–Bill Hall took a pair of walks from Liriano. Not only was he the only Sox hitter to take a walk, but the game marked the first time since last April 27 that Hall had as many as two free passes in a game. For a hitter who finished 2009 with a .258 OBP, that is somewhat encouraging.
–Ramon Ramirez got his first swing and miss of the season, getting a fastball past Nick Punto. The promise, however, was short lived, as Punto doubled on the next pitch. Ramirez did get a couple more swings and misses in the eighth inning, and was credited with 1.2 shutout innings.
What Went Wrong For the Red Sox
–The Twins jumped all over Tim Wakefield, collecting 10 hits and six runs (five earned) against him in 5.1 innings. Wakefield kept the Sox in the game through four innings, in which he limited Minnesota to a single run, but a mix of some bad luck (notably including a Denard Span bloop double down the left field line) and some knuckleballs over the middle of the plate did in the knuckleballer’s day.
–The defense was sloppy. The Sox committed three errors: one by Hall (making his first start in center since 2007) who overran a single, one by Victor Martinez (on a rushed throw to second, which he once again fired high and right) and one by Adrian Beltre.
The team was also hurt by a mental error from Martinez. With runners on first and second in the bottom of the sixth, Denard Span hit a run-scoring double. But Kubel stumbled while rounding third, leaving Span far off of second. Martinez hesitated, then threw behind Span at second. His throw there was late, and it allowed Kubel to race home with a run.
While Martinez has just one error thus far this year, he has performed poorly behind the plate.
–Adrian Beltre got into his second three-ball count of the season when he took a 2-2 pitch with the bases loaded and one out in the top of the eighth inning. However, in a situation where a walk would have meant a run, he chased a fastball that might have been ball four, pulling an up-and-away fastball to shortstop for a 6-4-3 inning-ending double play. Beltre has now batted 34 times this year without a walk.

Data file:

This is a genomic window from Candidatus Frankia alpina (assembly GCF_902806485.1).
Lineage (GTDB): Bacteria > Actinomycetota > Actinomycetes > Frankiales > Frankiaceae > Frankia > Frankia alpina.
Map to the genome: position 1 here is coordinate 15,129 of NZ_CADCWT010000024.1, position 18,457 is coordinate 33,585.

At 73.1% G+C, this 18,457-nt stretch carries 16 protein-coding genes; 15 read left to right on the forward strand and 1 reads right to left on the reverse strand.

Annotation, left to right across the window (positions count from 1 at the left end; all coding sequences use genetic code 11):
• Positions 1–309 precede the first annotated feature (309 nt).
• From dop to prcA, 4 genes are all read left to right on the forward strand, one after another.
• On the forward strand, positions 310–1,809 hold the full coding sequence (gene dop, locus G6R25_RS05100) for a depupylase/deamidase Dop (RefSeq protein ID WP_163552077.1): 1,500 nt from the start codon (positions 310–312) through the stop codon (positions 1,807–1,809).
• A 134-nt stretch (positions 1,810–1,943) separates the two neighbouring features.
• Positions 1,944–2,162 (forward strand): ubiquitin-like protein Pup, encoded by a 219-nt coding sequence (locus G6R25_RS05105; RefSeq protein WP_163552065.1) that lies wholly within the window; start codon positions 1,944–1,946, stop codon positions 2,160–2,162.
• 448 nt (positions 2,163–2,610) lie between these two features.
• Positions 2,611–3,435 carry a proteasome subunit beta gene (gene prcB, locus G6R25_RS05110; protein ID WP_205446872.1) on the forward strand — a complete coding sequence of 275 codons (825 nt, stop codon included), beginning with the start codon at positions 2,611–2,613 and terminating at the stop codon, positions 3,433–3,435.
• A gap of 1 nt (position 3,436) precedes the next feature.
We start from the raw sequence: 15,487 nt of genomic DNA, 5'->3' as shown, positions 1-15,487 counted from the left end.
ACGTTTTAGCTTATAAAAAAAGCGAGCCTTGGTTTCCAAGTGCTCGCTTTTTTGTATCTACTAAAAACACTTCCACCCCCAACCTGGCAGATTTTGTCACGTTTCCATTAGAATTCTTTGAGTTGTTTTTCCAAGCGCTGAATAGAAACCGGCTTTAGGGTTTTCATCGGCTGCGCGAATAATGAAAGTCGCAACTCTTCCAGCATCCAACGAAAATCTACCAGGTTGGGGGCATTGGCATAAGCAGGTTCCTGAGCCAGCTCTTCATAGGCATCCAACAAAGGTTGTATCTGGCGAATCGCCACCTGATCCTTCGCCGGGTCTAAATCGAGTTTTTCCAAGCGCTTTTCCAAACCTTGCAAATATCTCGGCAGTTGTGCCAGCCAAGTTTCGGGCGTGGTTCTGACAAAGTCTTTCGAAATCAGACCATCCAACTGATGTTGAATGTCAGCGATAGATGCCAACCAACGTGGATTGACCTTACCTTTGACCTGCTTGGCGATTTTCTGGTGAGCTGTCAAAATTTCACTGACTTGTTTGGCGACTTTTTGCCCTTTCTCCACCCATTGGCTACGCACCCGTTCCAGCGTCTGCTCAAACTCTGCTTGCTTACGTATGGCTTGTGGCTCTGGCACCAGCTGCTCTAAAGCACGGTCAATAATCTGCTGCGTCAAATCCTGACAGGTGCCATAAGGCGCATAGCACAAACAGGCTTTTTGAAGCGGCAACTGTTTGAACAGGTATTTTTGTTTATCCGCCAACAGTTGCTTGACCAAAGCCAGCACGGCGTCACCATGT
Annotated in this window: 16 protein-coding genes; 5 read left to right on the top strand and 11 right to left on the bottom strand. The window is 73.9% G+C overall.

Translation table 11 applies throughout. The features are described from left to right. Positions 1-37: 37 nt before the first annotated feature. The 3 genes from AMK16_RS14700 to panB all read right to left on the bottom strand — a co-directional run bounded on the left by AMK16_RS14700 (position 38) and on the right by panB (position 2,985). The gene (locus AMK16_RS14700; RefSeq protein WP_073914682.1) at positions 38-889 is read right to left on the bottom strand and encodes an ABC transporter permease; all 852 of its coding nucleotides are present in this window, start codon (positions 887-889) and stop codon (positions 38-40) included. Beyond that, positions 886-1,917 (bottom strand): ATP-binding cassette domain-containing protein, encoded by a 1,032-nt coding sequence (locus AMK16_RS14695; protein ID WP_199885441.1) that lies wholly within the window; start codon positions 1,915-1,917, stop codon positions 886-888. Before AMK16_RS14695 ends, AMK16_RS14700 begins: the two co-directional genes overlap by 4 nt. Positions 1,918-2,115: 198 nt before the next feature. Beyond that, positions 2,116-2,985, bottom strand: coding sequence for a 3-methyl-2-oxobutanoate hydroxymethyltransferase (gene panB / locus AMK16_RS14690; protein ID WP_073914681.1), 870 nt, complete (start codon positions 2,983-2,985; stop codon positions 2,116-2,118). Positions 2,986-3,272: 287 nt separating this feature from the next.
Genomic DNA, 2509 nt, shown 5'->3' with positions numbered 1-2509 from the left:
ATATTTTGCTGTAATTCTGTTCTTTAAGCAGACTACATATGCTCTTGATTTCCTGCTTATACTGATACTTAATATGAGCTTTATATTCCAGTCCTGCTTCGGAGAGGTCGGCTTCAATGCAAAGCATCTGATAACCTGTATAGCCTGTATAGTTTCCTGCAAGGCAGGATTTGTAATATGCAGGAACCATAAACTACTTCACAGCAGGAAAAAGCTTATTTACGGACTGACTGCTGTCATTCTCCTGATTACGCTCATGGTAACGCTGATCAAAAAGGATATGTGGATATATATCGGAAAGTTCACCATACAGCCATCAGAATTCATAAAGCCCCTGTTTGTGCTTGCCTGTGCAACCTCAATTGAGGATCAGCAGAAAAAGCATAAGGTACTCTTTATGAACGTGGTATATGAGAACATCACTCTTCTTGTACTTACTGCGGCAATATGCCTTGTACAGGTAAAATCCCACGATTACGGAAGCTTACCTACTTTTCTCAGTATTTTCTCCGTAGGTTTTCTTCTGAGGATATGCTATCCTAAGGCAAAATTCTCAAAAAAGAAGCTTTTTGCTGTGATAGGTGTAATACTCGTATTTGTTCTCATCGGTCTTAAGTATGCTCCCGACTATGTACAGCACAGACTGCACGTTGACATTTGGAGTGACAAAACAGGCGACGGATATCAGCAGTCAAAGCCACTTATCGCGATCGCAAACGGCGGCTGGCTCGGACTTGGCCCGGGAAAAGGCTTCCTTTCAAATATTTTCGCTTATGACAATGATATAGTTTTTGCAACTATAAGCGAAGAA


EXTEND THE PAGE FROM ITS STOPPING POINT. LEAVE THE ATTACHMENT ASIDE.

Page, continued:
–J.D. Drew went 0-for-4 and struck out three times. While all of his at-bats came against left-handed pitchers, Drew has struggled throughout the early days of the season, hitting .143 with a .476 OPS and 13 strikeouts in 28 at-bats.
–With Jacoby Ellsbury already out, Mike Cameron also proved unable to play due to a lower abdominal strain. If those two are unavailable, the Sox bench becomes extremely thin, without a desirable outfield backup behind the outfield combination of Jeremy Hermida, Bill Hall and J.D. Drew.
|Closing Time: Twins 5, Red Sox 2||04.12.10 at 7:14 pm ET|
It was a great day for the Twins, who opened their new ballpark with a solid 5-2 victory over the Red Sox. (Recap.) One-time Red Sox great bait Carl Pavano (traded back in ’97 in the Pedro Martinez deal) turned in six strong innings of one-run, four-hit ball. Counterpart Jon Lester, meanwhile, struggled, allowing four runs in five innings.
Lester nearly avoided harm in each inning, but ended up permitting all four runs with two outs.
The Sox now enter Tuesday’s off-day with a 3-4 record.
WHAT WENT RIGHT FOR THE SOX
–Jacoby Ellsbury avoided a serious injury
Though Jacoby Ellsbury was out of the lineup on Monday, he should not be sidelined for too long. Ellsbury suggested to reporters that he could be back in the lineup as soon as Wednesday.
–Dustin Pedroia is raking